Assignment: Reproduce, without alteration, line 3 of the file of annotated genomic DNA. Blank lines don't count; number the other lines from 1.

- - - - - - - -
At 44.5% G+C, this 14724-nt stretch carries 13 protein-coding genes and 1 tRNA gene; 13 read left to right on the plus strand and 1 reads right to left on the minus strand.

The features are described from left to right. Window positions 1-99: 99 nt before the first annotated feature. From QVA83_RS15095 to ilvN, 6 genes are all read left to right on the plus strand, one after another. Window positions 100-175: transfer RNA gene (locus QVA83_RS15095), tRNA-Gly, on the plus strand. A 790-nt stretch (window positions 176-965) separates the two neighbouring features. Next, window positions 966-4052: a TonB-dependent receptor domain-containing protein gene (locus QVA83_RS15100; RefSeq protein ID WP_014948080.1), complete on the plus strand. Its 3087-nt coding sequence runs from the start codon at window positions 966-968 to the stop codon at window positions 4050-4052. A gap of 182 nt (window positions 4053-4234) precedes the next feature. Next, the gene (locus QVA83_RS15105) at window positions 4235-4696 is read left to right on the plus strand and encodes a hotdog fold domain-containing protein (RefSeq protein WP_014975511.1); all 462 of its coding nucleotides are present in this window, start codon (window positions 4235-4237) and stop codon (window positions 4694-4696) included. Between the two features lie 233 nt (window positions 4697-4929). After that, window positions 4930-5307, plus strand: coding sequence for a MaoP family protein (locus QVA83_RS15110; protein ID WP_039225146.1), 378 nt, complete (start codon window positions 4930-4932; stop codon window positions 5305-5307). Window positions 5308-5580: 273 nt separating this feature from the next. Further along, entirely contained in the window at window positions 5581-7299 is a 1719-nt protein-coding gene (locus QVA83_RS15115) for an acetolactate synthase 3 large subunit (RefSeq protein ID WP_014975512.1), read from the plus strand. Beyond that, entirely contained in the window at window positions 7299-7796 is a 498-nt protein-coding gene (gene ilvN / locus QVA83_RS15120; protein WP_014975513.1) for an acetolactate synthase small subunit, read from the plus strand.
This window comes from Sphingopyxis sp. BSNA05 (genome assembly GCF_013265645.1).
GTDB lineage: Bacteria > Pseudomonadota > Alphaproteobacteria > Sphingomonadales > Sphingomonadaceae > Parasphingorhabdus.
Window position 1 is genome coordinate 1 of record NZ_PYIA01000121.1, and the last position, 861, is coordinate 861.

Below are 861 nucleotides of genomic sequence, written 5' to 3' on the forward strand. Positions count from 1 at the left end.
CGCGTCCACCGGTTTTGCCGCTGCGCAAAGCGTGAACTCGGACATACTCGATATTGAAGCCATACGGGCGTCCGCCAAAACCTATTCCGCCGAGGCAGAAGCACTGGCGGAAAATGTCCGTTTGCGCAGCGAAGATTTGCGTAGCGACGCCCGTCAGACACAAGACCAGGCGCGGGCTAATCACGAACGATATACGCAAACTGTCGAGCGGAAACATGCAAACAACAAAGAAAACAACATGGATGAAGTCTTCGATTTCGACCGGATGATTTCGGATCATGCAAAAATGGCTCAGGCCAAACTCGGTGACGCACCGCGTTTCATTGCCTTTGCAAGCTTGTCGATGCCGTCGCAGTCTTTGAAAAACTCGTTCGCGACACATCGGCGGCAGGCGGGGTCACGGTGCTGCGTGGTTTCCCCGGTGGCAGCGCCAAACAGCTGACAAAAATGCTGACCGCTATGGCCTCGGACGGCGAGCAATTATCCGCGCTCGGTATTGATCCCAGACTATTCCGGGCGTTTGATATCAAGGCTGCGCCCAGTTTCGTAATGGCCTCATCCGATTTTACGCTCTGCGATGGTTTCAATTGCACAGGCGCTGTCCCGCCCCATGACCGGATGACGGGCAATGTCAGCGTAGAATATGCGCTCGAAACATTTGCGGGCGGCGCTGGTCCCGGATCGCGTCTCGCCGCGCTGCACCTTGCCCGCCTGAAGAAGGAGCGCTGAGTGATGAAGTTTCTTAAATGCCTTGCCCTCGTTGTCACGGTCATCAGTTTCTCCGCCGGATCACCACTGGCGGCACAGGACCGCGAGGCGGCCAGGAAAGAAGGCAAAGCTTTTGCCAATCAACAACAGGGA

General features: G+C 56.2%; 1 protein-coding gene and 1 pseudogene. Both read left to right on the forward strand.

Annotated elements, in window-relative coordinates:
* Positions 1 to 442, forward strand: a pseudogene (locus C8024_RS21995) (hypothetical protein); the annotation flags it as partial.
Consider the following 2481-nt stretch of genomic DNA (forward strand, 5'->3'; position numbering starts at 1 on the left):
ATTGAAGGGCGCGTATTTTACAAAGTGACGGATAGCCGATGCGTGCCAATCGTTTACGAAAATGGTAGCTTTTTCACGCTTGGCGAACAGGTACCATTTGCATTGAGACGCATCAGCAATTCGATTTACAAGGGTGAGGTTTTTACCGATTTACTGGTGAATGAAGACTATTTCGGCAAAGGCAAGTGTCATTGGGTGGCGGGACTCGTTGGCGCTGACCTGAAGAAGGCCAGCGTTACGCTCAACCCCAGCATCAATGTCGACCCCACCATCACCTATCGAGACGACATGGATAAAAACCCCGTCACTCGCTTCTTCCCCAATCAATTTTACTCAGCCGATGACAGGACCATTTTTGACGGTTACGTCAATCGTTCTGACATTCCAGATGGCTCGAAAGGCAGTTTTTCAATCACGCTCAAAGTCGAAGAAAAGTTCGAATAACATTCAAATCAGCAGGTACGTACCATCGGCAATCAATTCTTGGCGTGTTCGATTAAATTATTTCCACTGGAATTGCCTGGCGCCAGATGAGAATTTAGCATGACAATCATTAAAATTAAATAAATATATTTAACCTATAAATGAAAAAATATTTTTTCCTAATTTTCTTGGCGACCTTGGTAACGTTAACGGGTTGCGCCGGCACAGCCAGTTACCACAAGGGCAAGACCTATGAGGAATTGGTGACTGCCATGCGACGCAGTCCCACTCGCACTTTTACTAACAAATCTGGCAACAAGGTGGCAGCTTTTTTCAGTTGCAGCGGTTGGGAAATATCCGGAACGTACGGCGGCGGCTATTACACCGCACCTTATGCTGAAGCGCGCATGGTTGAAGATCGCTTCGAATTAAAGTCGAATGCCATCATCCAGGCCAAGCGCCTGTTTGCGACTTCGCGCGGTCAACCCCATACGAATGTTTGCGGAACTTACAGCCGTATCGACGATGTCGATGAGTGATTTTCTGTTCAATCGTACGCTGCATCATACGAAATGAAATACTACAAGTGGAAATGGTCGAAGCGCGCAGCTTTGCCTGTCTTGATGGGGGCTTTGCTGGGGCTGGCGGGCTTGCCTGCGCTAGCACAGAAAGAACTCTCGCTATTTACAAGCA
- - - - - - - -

This window comes from Sphingopyxis sp. BSNA05 (genome assembly GCF_013265645.1).